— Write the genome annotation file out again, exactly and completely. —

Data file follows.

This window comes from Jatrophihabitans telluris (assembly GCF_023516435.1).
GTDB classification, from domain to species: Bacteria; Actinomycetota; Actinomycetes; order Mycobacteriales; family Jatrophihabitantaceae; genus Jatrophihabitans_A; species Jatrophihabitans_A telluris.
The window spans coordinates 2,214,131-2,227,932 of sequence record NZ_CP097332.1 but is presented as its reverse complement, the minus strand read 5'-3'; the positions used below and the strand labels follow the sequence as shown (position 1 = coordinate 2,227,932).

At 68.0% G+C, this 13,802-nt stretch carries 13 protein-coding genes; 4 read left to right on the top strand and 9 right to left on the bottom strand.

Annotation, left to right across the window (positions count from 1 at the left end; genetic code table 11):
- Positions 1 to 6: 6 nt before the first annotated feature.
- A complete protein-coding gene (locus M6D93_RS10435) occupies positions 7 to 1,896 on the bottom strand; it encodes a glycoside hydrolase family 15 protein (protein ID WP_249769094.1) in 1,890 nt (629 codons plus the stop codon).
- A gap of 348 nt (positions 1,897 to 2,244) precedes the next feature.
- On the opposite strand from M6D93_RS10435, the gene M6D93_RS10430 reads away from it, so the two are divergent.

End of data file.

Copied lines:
This window comes from Jatrophihabitans telluris (assembly GCF_023516435.1).
GTDB classification, from domain to species: Bacteria; Actinomycetota; Actinomycetes; order Mycobacteriales; family Jatrophihabitantaceae; genus Jatrophihabitans_A; species Jatrophihabitans_A telluris.
The window spans coordinates 2,214,131-2,227,932 of sequence record NZ_CP097332.1 but is presented as its reverse complement, the minus strand read 5'-3'; the positions used below and the strand labels follow the sequence as shown (position 1 = coordinate 2,227,932).

At 68.0% G+C, this 13,802-nt stretch carries 13 protein-coding genes; 4 read left to right on the top strand and 9 right to left on the bottom strand.

Annotation, left to right across the window (positions count from 1 at the left end; genetic code table 11):
- Positions 1 to 6: 6 nt before the first annotated feature.
- A complete protein-coding gene (locus M6D93_RS10435) occupies positions 7 to 1,896 on the bottom strand; it encodes a glycoside hydrolase family 15 protein (protein ID WP_249769094.1) in 1,890 nt (629 codons plus the stop codon).
- A gap of 348 nt (positions 1,897 to 2,244) precedes the next feature.
- On the opposite strand from M6D93_RS10435, the gene M6D93_RS10430 reads away from it, so the two are divergent.